Traditional surgery is limited because the surgeon must see the problem directly, whether with their eyes or a microscope. The endoscopic camera visualizes areas that are not usually visually accessible through holes into the side of the spine and around corners. This greater visualization combined with minimal damage and lowered surgical risk increases the spectrum of pathology that can be treated safely. This allows endoscopic surgeons to treat spinal disorders that traditional surgery may not treat. This happened many years ago in orthopedic surgery, when the endoscope was introduced to knee surgery. Today no one doubts the incredible benefits of endoscopy of the knee, and we are quickly seeing this happen in spine surgery.

Can endoscopic spine surgery help everyone?
Sadly, not everyone can be helped by endoscopic spine surgery. It is still spine surgery, which has inherent risk that is off-putting to some patients. Other conditions simply cannot yet be treated by this technique. Endoscopic spine surgery is the next advance in the treatment of spinal disorders, but it is not a cure-all.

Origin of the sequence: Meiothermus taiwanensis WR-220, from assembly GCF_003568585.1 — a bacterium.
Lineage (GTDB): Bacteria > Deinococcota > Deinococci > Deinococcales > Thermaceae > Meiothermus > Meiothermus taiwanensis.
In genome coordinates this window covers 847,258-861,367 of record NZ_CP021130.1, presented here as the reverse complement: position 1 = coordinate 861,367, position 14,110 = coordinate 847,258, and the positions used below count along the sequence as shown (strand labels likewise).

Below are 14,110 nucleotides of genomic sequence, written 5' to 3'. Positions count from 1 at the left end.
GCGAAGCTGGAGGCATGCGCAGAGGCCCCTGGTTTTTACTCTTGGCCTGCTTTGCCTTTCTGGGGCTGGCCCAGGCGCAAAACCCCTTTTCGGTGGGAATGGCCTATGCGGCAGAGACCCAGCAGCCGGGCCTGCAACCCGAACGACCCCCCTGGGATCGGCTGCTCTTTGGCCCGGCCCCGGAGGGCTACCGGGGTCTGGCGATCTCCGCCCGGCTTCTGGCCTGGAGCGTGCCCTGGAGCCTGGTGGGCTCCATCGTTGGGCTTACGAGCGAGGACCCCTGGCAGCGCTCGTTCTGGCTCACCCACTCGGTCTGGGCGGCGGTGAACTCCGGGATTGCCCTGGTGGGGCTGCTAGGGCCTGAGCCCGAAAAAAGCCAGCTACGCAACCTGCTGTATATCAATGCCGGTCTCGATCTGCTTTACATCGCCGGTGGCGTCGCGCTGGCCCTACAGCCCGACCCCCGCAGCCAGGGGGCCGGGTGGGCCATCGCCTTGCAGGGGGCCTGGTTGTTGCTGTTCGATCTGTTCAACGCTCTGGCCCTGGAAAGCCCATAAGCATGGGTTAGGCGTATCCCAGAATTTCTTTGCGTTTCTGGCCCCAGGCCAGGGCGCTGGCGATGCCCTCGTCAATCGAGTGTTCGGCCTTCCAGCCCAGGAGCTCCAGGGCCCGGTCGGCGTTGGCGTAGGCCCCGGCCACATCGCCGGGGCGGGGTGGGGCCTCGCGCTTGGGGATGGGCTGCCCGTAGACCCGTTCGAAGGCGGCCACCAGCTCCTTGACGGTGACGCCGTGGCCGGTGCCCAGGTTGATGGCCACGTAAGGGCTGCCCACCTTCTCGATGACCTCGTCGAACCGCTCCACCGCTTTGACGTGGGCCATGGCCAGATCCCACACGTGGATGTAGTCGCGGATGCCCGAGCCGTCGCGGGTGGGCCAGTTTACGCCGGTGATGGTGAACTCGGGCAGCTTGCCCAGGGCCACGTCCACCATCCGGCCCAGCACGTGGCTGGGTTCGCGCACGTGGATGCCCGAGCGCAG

Why isn’t all spine surgery done this way?
These procedures require a unique combination of skills that take time to acquire. There are only a few surgeons who have focused on mastering these advanced techniques. Endoscopic spine surgery is a hybrid procedure that falls in between interventional pain and minimally invasive spine surgery. It is a relatively new, cutting-edge technique. Endoscopic spine surgery is the future.

What are the advantages to endoscopic spine surgery?
▪ No general anesthesia
▪ Very small incisions
▪ Minimal damage to skin, muscle, ligaments and bone
▪ Minimal blood loss
▪ Less post-operative pain
▪ Faster recovery